Keywords: Biotechnology, Propagation, rol gene, Transformation
Abbreviations: BAP, 6-benzylaminopurine; IAA, indoleacetic acid; NAA, a naphthaleneacetic acid; IBA, indole-3-butyric acid; GA3, gibberellic acid; PCR, polymerase chain reaction; EtBr, ethidium bromide; YMB, yeast-extract mannitol broth; MS, Murashige and Skoog medium; SH, Schenk and Hildebrandt ; QL, Quoirin and Lepoivre.Financial Support: National Plan for Plant Biotechnology, Ministry of Agriculture
Agrobacterium rhizogenes infection at the base of microcuttings in vitro can improve the rooting of some fruit species. A study was carried out comparing rooting of almond, apple, plum, Pyrus pyraster and two hybrid rootstocks, when infected with A. rhizogenes strain 1855, with and without the addition of hormones. Three responses occurred: genotypes rooted without auxins; genotypes rooted only with auxins; genotypes rooted only after infection. All genotypes rooted after bacterial infection. In the first group the auxins increased rooting percentages. No substantial differences were found with and without infection in hormone free media, while the rooting percentages tended to decrease with the combination auxin/infection. In the second group, infection on hormone free media increased rooting; in addition there was a synergistic effect between auxins and infection in pears. In the third group only infection induced rooting. A random sample of roots obtained from infection was molecularly analysed. Amplification of the sequences of rolB and vir genes was done using PCR. Roots non-transgenic and confirmed as transgenic were, respectively, 67 % and 6.8 % respectively. In the remaining 26.2% both genes appeared, thus it was not possible to confirm their transgenic nature. Some microcuttings showed both transformed and non-transformed roots.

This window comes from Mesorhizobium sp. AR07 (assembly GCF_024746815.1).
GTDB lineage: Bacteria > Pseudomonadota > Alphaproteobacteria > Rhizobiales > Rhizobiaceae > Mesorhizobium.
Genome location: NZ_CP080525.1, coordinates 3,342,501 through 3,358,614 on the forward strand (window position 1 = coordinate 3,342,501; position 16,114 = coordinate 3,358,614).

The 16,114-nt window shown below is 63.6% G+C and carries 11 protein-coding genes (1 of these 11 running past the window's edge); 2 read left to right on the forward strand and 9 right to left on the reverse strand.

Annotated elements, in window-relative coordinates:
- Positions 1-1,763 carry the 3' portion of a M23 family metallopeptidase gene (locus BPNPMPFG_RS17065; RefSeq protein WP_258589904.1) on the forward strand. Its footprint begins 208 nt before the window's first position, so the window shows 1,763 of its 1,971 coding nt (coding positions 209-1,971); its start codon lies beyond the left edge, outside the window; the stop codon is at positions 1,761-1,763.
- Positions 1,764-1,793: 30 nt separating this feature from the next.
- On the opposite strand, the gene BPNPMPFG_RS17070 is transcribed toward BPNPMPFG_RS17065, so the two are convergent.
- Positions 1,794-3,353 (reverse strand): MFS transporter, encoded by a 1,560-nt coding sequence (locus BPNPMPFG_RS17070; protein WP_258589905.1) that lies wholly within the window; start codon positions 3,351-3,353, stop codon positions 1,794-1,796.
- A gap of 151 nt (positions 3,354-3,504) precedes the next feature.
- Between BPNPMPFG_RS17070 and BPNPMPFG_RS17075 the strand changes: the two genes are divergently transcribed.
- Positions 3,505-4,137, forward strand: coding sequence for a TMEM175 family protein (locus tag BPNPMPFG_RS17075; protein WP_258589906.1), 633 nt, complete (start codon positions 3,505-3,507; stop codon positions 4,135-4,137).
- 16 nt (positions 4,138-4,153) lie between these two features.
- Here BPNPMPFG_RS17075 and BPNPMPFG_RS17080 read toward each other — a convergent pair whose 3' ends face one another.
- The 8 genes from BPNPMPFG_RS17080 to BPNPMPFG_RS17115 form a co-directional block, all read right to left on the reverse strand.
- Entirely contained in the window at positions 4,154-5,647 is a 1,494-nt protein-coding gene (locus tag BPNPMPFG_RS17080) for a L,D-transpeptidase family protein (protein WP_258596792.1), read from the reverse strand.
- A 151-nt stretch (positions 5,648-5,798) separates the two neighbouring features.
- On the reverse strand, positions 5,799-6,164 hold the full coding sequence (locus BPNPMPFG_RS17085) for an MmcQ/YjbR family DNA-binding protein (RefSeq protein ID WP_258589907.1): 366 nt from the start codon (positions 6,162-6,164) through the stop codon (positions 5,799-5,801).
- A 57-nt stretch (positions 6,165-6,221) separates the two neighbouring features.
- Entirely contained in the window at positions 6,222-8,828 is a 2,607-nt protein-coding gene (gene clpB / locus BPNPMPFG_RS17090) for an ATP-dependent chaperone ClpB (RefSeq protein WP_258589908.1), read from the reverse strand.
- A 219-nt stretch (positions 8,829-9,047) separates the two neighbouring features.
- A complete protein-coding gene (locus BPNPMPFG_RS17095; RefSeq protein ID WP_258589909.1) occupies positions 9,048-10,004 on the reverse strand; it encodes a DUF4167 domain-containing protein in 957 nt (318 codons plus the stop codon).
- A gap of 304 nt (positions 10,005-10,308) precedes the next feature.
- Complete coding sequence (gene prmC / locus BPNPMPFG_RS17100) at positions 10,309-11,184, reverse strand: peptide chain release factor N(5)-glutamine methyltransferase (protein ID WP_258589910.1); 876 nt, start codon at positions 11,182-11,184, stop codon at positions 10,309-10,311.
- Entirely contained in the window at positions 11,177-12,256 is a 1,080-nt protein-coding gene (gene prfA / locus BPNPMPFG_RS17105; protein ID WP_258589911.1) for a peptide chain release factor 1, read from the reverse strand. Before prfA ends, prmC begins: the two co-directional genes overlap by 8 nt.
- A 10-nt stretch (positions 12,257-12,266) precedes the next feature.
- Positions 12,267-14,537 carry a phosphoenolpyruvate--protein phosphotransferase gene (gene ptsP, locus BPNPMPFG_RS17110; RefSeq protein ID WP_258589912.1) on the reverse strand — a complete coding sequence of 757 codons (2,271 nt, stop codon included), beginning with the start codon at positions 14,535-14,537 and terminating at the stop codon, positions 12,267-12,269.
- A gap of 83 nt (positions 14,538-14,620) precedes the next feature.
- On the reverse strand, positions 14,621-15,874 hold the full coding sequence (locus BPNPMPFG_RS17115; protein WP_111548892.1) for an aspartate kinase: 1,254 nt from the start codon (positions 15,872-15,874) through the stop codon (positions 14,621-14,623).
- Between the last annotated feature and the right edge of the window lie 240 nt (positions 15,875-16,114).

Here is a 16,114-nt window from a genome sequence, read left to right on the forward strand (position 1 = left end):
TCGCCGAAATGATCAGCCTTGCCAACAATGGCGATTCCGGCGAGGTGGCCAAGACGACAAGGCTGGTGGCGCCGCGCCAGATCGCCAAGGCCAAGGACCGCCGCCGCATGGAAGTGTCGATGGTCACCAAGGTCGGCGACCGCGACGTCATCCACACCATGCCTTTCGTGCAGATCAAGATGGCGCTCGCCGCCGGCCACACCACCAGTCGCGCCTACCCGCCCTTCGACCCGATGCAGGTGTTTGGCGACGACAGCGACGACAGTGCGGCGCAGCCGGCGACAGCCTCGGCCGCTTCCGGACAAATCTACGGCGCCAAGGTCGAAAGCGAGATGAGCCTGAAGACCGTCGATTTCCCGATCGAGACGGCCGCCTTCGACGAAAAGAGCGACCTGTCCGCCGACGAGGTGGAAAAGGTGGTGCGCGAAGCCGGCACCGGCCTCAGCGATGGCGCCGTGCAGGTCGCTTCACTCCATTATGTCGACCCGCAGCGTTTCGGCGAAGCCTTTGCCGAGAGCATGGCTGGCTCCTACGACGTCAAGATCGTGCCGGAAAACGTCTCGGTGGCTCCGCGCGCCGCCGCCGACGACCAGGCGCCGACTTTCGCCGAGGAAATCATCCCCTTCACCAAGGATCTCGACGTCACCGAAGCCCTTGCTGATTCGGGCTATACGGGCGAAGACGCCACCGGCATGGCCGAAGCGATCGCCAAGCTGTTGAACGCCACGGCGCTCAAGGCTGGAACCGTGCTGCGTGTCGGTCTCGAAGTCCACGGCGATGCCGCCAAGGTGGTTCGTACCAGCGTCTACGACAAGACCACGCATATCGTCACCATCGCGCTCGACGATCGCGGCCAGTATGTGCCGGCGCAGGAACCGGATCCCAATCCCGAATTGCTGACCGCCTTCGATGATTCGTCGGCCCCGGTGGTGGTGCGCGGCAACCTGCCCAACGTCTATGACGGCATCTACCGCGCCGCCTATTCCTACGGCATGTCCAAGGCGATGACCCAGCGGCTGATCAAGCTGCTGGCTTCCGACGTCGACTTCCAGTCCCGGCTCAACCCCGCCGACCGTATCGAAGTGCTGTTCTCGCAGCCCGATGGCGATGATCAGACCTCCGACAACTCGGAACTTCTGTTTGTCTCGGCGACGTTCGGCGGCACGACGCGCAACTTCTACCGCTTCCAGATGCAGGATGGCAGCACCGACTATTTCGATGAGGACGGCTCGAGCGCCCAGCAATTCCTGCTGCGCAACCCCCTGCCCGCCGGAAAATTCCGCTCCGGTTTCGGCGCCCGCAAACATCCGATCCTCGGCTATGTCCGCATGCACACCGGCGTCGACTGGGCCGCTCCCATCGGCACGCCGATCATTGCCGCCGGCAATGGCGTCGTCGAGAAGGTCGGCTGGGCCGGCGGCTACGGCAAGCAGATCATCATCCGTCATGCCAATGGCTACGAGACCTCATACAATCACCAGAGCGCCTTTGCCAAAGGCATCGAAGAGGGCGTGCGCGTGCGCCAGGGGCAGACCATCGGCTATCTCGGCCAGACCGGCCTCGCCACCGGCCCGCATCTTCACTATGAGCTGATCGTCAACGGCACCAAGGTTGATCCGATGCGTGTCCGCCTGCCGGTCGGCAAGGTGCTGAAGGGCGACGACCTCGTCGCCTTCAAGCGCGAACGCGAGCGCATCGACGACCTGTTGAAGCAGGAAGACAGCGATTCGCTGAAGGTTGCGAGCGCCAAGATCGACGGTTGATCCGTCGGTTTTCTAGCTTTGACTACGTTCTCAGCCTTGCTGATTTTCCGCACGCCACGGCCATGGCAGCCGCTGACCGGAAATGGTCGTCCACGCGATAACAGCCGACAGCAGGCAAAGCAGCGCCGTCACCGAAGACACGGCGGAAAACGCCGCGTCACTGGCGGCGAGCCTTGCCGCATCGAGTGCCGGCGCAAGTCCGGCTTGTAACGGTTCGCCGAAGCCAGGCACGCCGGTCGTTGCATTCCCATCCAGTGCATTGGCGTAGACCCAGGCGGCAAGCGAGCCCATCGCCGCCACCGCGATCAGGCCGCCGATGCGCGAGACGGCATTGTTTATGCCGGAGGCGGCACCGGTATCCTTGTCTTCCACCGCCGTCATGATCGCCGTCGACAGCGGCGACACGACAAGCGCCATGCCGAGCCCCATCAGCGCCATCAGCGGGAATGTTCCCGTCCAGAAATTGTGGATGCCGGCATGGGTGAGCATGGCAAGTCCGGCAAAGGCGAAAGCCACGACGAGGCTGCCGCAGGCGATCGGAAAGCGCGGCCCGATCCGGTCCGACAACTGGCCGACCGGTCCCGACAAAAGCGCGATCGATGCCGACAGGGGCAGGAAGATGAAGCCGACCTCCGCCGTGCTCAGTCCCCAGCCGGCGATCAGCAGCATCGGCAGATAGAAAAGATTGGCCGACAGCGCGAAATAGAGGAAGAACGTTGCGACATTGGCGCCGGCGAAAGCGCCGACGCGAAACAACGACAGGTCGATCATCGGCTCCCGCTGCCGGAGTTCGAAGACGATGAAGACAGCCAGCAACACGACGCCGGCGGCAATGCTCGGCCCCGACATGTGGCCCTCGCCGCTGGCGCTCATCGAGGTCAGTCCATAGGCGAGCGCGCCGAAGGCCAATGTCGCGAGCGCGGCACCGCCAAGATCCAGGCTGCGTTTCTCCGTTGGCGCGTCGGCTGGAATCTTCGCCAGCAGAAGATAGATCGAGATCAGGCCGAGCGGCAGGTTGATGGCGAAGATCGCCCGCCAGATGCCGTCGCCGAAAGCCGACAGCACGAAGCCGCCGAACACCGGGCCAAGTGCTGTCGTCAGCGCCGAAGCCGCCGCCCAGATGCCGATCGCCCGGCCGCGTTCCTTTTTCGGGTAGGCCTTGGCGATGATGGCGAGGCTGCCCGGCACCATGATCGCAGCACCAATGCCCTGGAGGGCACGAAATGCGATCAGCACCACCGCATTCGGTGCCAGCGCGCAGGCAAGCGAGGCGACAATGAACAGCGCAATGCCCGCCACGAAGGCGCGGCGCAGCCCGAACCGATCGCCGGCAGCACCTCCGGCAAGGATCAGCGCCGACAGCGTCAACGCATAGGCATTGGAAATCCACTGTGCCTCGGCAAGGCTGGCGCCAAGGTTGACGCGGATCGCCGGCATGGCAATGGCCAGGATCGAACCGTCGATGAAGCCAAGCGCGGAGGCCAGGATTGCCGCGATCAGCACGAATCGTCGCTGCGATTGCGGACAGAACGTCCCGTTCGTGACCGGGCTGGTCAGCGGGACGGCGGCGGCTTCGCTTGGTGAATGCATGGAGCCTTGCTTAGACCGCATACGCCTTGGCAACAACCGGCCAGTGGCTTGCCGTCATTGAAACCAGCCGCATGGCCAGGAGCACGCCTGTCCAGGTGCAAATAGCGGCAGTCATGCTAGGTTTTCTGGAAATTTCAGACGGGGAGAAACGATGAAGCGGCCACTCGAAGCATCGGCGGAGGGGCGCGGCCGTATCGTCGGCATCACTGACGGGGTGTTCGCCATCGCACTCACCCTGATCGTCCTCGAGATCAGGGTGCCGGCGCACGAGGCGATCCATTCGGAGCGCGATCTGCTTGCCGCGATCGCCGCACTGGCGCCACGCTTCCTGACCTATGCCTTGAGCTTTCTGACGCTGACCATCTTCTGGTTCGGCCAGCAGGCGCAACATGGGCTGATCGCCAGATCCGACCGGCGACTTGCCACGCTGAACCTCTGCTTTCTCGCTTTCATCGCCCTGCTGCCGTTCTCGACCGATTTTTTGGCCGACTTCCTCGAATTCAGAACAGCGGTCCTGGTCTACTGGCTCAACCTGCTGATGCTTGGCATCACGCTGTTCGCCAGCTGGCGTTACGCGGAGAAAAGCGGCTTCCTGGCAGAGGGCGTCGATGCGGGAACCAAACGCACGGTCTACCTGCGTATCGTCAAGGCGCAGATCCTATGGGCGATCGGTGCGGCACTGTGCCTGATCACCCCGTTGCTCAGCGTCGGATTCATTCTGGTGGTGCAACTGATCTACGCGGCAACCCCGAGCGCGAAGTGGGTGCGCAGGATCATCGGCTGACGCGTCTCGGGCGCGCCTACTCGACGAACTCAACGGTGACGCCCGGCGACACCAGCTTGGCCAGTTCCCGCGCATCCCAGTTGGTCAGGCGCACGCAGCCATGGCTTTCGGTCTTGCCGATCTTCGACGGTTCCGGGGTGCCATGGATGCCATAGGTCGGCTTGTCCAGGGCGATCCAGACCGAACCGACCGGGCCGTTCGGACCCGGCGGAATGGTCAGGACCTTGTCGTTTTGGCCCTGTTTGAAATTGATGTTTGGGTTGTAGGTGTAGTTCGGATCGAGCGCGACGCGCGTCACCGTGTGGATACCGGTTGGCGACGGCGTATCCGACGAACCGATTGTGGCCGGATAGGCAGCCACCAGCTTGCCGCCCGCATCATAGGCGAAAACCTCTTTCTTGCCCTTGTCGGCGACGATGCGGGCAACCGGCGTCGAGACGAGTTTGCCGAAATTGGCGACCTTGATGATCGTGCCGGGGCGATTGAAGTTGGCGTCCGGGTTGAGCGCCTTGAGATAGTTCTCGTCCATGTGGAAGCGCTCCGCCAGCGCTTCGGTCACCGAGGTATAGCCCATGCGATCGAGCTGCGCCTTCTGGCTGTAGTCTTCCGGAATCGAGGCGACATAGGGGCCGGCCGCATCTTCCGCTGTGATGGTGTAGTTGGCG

Home | Mail to Editor | Search | Archive